Republican U.S. Rep. Joe Walsh helped found a group that is the top contributor to a SuperPAC supporting his re-election bid.
Walsh's campaign says he hasn't been involved with the group, Americans for Limited Government, for a decade. By law, SuperPACs and the candidates they support cannot have direct contact.
The group's connection to the Washington, D.C.-based Now or Never SuperPAC was included in federal campaign funding documents filed Monday and was pointed out by Walsh's Democratic opponent Tammy Duckworth of Hoffman Estates, who questioned the propriety.
Meanwhile, Walsh attacked Duckworth for being several hours late in filing her complete third-quarter campaign finance report. He has subsequently filed a complaint with the Federal Election Commission.
Now or Never SuperPAC jumped into the 8th Congressional District race last month, making several large ad buys on local television stations, the first immediately after it received its first check from Americans for Limited Government. In all, the SuperPAC has spent close to $2 million supporting Walsh, of McHenry, and opposing Duckworth, according to filings with the FEC.
In turn, Now or Never received $1.95 million in donations from Americans for Limited Government, a Fairfax, Va.-based group co-founded by Walsh in 1996. Americans for Limited Government donated $1 million to the SuperPAC on Sept. 17 and $950,000 on Sept. 28, FEC filings show.
As a nonprofit, Americans for Limited Government isn't required to disclose its donors. And Rick Manning, a spokesman for the group, noted Tuesday that the group does not make a practice of doing so.
Manning backed up Walsh's campaign in saying the McHenry Tea Partyer had not been involved with the group since 2002. Campaign officials said Walsh did not know the group was still in existence until Tuesday morning.
Americans for Limited Government and Walsh share similar viewpoints on a number of issues, including calling for the elimination of the U.S. Department of Education, referring to Social Security and Medicare as "Ponzi schemes" and opposing the federal transportation bill, which was passed with bipartisan support over the summer. While the group has touted Walsh's positions on several issues -- including his push last month for tougher voter integrity laws -- Manning said, "in terms of regular operating procedure Joe Walsh has been treated like any other member of Congress. ... I think if you look at the archives and the mentions you'll find that there are relatively few and far between (occasions) where we even mention him."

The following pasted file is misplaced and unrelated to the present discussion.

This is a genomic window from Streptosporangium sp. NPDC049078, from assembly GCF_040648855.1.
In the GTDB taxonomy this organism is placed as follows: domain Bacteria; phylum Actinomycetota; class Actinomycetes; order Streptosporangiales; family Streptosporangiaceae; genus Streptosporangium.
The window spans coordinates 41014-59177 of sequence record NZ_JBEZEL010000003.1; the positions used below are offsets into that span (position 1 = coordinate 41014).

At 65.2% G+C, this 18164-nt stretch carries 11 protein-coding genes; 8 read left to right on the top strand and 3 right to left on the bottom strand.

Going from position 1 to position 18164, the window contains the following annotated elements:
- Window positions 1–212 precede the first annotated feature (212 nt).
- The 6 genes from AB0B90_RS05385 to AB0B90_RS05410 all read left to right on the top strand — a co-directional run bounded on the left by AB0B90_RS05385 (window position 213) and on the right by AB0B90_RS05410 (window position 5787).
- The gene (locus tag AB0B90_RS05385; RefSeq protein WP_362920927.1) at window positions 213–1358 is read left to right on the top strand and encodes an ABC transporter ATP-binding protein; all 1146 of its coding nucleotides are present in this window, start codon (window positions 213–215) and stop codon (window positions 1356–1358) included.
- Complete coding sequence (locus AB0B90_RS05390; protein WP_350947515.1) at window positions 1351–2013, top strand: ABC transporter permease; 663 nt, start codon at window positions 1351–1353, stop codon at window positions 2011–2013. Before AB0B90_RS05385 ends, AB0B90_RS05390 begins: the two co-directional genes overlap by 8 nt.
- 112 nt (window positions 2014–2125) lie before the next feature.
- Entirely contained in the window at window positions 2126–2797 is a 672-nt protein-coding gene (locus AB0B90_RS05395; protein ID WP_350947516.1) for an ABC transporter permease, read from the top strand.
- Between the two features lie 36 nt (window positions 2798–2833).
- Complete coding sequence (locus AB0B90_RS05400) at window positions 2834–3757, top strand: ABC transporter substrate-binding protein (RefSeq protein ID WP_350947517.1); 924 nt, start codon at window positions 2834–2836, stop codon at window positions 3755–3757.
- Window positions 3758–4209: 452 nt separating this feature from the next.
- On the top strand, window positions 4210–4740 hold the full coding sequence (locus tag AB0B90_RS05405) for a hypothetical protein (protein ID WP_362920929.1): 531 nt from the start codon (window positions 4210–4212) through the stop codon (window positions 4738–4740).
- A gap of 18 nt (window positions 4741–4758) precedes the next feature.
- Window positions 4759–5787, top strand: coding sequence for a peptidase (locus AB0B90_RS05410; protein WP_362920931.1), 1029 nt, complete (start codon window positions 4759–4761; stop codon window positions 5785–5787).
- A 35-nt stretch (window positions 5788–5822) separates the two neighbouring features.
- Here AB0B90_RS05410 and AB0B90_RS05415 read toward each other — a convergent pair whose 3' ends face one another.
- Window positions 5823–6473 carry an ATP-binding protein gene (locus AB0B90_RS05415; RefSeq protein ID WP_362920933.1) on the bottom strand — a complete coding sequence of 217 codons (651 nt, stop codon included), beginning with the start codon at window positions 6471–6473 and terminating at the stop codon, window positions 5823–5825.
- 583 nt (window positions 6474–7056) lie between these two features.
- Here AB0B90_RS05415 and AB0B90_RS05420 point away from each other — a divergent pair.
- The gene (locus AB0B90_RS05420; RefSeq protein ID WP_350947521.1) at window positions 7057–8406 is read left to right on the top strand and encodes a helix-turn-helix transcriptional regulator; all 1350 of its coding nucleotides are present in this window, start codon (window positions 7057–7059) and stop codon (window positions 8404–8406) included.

Walsh has said he voted against the transportation bill because he did not like provisions attached to the legislation.
Now or Never spokesman Tyler Harber said the group secured support from Americans for Limited Government "after we demonstrated effectiveness and presented our independent expenditure plan."
The SuperPAC has only invested in one other race besides the Illinois 8th District -- the U.S. Senate primary in Missouri, where it supported Republican Sarah Steelman, who lost.
Harber said Americans for Limited Government "isn't dictating how Now or Never PAC spends its money."
The 8th Congressional District sweeps from Barrington Hills in the far northwest corner through Schaumburg to Villa Park and Oakbrook Terrace and includes portions of Kane, Cook and DuPage counties. It is high on the list of seats Democrats hope to gain to retake the House majority. Walsh and supporters are doing everything they can to make sure that doesn't happen.
Duckworth highlighted the SuperPAC's funding -- and Walsh's co-founding of Americans for Limited Government -- at a Bloomingdale news conference about transportation issues with area mayors Tuesday afternoon. Both she and Democratic U.S. Sen. Dick Durbin called for tougher disclosure laws that would shed more light on the individuals donating to Americans for Limited Government.
"At the very minimum there should be a disclosure," Durbin said. "Who are these people? Why are they buying these ads? They clearly have some political ax to grind." Walsh, in turn, hit back at Duckworth for failing to file a complete third-quarter campaign finance report with the FEC by the deadline at midnight Monday. In an email blast, he told supporters he'd filed a complaint with the commission.
"She is now trying to bring up a phantom connection between Congressman Walsh and SuperPACs to change the subject away from the fact that she just broke federal law," Walsh spokesman Justin Roth said.
Duckworth had initially only uploaded September fundraising totals instead of the required three-month report. A full report was uploaded Tuesday morning.
Duckworth spokesman Anton Becker called the filing issue an error that was corrected within several hours. "Clearly there was no conspiracy," he said.